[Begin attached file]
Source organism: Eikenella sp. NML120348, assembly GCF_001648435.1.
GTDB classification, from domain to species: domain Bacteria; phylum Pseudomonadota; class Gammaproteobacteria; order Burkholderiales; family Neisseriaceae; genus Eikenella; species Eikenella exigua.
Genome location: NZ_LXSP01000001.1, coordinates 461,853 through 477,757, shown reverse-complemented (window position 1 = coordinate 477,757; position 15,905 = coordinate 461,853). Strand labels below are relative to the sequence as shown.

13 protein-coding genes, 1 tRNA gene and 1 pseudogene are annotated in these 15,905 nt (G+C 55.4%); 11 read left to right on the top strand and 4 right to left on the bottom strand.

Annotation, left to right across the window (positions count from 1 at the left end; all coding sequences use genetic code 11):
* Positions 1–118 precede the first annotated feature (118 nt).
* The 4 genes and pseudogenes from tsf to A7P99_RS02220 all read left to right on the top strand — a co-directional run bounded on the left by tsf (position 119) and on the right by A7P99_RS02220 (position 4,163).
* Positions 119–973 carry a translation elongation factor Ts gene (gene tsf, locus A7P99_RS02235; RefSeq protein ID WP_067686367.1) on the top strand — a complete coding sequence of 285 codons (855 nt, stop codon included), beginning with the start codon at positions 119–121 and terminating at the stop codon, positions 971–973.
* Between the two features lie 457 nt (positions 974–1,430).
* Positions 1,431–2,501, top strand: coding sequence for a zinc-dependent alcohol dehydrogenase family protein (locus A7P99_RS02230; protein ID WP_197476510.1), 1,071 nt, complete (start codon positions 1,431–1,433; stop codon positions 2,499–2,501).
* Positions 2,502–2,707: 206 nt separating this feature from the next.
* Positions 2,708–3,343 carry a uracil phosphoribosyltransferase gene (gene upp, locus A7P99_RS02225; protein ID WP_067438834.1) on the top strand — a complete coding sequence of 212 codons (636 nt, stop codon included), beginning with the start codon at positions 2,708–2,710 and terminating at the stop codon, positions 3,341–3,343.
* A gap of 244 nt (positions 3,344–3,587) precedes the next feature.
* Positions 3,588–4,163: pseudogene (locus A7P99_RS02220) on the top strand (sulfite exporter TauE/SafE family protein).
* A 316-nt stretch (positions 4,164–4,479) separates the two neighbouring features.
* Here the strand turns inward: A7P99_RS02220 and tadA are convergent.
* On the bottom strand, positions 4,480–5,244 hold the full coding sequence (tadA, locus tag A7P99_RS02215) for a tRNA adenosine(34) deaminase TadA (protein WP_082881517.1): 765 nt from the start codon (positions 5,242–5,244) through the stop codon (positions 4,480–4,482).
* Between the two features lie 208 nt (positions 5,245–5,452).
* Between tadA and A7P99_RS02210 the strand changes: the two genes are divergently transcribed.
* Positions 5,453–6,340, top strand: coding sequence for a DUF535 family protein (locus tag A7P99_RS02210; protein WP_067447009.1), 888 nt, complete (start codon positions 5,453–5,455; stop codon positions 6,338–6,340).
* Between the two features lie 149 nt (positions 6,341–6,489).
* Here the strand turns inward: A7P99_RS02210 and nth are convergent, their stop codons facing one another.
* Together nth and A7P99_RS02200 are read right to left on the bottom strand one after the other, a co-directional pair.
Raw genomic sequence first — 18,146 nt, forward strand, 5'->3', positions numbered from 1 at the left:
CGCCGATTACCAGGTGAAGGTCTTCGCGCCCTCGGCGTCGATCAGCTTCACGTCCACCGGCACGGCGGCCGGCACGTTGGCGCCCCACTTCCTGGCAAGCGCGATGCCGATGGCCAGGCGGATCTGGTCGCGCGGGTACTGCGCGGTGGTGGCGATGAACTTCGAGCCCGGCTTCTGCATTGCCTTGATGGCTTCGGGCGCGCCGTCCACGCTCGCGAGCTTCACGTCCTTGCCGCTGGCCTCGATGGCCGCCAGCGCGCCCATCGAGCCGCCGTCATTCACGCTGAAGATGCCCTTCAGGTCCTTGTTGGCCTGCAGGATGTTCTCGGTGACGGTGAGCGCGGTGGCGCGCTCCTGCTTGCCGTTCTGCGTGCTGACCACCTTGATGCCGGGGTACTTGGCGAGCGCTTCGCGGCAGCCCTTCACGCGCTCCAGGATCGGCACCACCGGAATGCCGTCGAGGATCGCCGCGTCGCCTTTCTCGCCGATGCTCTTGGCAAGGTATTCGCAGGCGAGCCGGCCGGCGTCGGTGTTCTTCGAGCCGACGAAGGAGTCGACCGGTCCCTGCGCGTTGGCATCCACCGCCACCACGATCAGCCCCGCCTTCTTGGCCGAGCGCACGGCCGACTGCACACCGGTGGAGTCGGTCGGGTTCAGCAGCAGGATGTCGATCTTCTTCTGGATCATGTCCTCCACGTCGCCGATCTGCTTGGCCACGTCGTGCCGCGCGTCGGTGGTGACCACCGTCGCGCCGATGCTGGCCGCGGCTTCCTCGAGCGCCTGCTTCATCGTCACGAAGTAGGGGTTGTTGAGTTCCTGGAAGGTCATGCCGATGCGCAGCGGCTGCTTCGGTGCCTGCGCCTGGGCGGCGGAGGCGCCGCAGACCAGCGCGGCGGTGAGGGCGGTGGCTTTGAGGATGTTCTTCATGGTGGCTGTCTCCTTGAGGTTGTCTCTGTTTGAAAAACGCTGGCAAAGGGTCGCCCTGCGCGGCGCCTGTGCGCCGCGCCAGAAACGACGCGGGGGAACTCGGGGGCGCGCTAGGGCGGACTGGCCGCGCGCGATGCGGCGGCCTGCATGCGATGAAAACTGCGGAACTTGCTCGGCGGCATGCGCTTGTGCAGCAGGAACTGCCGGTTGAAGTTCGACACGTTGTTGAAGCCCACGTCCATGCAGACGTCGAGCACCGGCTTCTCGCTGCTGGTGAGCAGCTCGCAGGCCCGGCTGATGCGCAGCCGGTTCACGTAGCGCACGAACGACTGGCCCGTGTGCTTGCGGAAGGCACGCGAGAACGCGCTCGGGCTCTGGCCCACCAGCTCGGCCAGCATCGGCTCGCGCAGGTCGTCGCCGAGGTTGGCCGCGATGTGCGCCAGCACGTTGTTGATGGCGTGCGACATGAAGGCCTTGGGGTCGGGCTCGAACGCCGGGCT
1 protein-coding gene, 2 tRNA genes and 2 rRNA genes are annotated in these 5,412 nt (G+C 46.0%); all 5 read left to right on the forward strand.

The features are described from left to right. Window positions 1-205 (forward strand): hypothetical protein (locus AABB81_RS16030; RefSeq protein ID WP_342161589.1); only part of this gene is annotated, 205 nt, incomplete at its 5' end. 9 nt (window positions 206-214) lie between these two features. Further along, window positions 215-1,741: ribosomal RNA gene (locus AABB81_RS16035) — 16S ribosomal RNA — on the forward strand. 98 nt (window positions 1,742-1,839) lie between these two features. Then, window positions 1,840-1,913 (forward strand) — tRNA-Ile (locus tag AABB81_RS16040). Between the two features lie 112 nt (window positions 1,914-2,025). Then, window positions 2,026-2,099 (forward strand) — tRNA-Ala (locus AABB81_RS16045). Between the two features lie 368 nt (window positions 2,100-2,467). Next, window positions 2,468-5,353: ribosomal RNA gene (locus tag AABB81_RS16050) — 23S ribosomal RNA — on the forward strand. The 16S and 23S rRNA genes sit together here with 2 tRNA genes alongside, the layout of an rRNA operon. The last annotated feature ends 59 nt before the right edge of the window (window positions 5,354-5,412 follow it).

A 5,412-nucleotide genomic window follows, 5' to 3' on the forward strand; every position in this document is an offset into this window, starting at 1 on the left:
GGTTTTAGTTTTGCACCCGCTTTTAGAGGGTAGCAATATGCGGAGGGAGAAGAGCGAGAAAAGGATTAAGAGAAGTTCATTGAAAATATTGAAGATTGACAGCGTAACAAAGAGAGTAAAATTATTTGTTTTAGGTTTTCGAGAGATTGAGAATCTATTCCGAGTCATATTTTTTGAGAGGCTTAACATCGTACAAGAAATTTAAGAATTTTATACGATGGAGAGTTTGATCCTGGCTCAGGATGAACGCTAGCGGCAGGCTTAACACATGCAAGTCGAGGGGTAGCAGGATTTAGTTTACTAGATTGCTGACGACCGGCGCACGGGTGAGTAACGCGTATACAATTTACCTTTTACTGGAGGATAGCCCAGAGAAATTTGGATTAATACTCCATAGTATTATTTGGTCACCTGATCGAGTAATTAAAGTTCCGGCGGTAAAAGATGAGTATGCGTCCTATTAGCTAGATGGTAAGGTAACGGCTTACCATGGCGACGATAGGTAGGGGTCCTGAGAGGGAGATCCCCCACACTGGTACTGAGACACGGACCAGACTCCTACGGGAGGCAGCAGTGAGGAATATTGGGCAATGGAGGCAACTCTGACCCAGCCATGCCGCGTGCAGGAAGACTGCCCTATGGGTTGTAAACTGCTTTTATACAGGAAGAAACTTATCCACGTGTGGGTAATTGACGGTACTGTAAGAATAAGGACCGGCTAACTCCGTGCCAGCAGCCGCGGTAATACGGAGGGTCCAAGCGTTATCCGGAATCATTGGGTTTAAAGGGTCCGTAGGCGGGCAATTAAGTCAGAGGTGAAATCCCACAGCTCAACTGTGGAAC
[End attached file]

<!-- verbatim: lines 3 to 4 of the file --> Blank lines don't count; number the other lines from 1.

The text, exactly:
Genome location: NZ_LXSP01000001.1, coordinates 461,853 through 477,757, shown reverse-complemented (window position 1 = coordinate 477,757; position 15,905 = coordinate 461,853). Strand labels below are relative to the sequence as shown.

13 protein-coding genes, 1 tRNA gene and 1 pseudogene are annotated in these 15,905 nt (G+C 55.4%); 11 read left to right on the top strand and 4 right to left on the bottom strand.